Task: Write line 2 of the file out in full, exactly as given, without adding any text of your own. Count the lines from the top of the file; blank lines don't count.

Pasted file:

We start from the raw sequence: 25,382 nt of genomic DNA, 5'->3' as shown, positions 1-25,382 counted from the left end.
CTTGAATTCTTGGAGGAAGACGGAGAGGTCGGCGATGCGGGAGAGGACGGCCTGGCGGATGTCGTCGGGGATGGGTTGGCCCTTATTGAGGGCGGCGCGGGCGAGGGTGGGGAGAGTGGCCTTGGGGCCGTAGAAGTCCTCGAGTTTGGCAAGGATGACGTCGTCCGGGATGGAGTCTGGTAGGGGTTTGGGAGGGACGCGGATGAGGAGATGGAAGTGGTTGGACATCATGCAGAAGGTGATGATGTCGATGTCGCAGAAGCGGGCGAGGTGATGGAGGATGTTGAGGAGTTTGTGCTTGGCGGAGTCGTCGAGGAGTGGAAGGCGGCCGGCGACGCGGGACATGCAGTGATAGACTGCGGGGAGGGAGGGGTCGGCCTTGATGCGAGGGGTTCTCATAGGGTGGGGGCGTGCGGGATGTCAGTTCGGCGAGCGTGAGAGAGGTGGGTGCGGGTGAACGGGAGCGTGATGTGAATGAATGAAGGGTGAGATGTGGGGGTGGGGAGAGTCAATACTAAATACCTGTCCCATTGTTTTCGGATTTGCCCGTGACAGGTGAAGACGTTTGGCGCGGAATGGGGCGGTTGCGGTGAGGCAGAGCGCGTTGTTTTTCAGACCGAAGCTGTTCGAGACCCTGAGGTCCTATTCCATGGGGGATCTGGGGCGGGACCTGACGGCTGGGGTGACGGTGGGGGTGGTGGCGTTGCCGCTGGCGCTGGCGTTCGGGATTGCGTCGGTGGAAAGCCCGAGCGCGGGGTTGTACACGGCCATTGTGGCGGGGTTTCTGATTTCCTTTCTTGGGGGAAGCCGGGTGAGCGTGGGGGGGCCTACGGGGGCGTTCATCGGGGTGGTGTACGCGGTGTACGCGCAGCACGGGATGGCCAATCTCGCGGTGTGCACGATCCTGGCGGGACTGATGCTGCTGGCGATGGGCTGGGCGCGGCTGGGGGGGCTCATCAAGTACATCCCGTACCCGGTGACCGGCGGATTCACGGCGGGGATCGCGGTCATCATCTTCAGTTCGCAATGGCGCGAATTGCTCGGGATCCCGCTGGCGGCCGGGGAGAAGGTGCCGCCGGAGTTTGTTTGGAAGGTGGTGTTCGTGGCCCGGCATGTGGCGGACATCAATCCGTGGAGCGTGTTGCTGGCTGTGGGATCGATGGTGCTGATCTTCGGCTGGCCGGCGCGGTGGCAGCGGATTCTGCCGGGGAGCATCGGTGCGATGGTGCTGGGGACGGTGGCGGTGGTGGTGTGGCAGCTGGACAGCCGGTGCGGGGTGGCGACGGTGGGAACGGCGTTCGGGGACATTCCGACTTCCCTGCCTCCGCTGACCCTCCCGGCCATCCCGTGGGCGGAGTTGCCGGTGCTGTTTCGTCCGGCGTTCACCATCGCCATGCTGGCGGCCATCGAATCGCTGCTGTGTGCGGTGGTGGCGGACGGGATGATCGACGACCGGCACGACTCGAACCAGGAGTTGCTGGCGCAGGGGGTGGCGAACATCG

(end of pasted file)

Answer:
CTTGAATTCTTGGAGGAAGACGGAGAGGTCGGCGATGCGGGAGAGGACGGCCTGGCGGATGTCGTCGGGGATGGGTTGGCCCTTATTGAGGGCGGCGCGGGCGAGGGTGGGGAGAGTGGCCTTGGGGCCGTAGAAGTCCTCGAGTTTGGCAAGGATGACGTCGTCCGGGATGGAGTCTGGTAGGGGTTTGGGAGGGACGCGGATGAGGAGATGGAAGTGGTTGGACATCATGCAGAAGGTGATGATGTCGATGTCGCAGAAGCGGGCGAGGTGATGGAGGATGTTGAGGAGTTTGTGCTTGGCGGAGTCGTCGAGGAGTGGAAGGCGGCCGGCGACGCGGGACATGCAGTGATAGACTGCGGGGAGGGAGGGGTCGGCCTTGATGCGAGGGGTTCTCATAGGGTGGGGGCGTGCGGGATGTCAGTTCGGCGAGCGTGAGAGAGGTGGGTGCGGGTGAACGGGAGCGTGATGTGAATGAATGAAGGGTGAGATGTGGGGGTGGGGAGAGTCAATACTAAATACCTGTCCCATTGTTTTCGGATTTGCCCGTGACAGGTGAAGACGTTTGGCGCGGAATGGGGCGGTTGCGGTGAGGCAGAGCGCGTTGTTTTTCAGACCGAAGCTGTTCGAGACCCTGAGGTCCTATTCCATGGGGGATCTGGGGCGGGACCTGACGGCTGGGGTGACGGTGGGGGTGGTGGCGTTGCCGCTGGCGCTGGCGTTCGGGATTGCGTCGGTGGAAAGCCCGAGCGCGGGGTTGTACACGGCCATTGTGGCGGGGTTTCTGATTTCCTTTCTTGGGGGAAGCCGGGTGAGCGTGGGGGGGCCTACGGGGGCGTTCATCGGGGTGGTGTACGCGGTGTACGCGCAGCACGGGATGGCCAATCTCGCGGTGTGCACGATCCTGGCGGGACTGATGCTGCTGGCGATGGGCTGGGCGCGGCTGGGGGGGCTCATCAAGTACATCCCGTACCCGGTGACCGGCGGATTCACGGCGGGGATCGCGGTCATCATCTTCAGTTCGCAATGGCGCGAATTGCTCGGGATCCCGCTGGCGGCCGGGGAGAAGGTGCCGCCGGAGTTTGTTTGGAAGGTGGTGTTCGTGGCCCGGCATGTGGCGGACATCAATCCGTGGAGCGTGTTGCTGGCTGTGGGATCGATGGTGCTGATCTTCGGCTGGCCGGCGCGGTGGCAGCGGATTCTGCCGGGGAGCATCGGTGCGATGGTGCTGGGGACGGTGGCGGTGGTGGTGTGGCAGCTGGACAGCCGGTGCGGGGTGGCGACGGTGGGAACGGCGTTCGGGGACATTCCGACTTCCCTGCCTCCGCTGACCCTCCCGGCCATCCCGTGGGCGGAGTTGCCGGTGCTGTTTCGTCCGGCGTTCACCATCGCCATGCTGGCGGCCATCGAATCGCTGCTGTGTGCGGTGGTGGCGGACGGGATGATCGACGACCGGCACGACTCGAACCAGGAGTTGCTGGCGCAGGGGGTGGCGAACATCG